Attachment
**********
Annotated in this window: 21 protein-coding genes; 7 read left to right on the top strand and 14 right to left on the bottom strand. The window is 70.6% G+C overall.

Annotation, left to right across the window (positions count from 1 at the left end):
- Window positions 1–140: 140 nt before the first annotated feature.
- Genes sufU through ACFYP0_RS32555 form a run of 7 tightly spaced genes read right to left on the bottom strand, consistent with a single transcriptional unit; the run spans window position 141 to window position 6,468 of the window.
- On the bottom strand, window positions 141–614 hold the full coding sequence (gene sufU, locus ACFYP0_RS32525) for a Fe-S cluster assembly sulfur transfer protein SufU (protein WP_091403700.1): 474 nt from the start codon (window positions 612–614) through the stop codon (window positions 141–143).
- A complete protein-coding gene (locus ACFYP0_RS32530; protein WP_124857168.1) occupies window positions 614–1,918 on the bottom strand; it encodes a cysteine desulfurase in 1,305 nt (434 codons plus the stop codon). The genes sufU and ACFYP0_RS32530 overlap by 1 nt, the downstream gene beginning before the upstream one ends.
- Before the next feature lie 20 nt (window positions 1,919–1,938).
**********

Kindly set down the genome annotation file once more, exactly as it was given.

Annotated in this window: 21 protein-coding genes; 7 read left to right on the top strand and 14 right to left on the bottom strand. The window is 70.6% G+C overall.

Annotation, left to right across the window (positions count from 1 at the left end):
- Window positions 1–140: 140 nt before the first annotated feature.
- Genes sufU through ACFYP0_RS32555 form a run of 7 tightly spaced genes read right to left on the bottom strand, consistent with a single transcriptional unit; the run spans window position 141 to window position 6,468 of the window.
- On the bottom strand, window positions 141–614 hold the full coding sequence (gene sufU, locus ACFYP0_RS32525) for a Fe-S cluster assembly sulfur transfer protein SufU (protein WP_091403700.1): 474 nt from the start codon (window positions 612–614) through the stop codon (window positions 141–143).
- A complete protein-coding gene (locus ACFYP0_RS32530; protein WP_124857168.1) occupies window positions 614–1,918 on the bottom strand; it encodes a cysteine desulfurase in 1,305 nt (434 codons plus the stop codon). The genes sufU and ACFYP0_RS32530 overlap by 1 nt, the downstream gene beginning before the upstream one ends.
- Before the next feature lie 20 nt (window positions 1,919–1,938).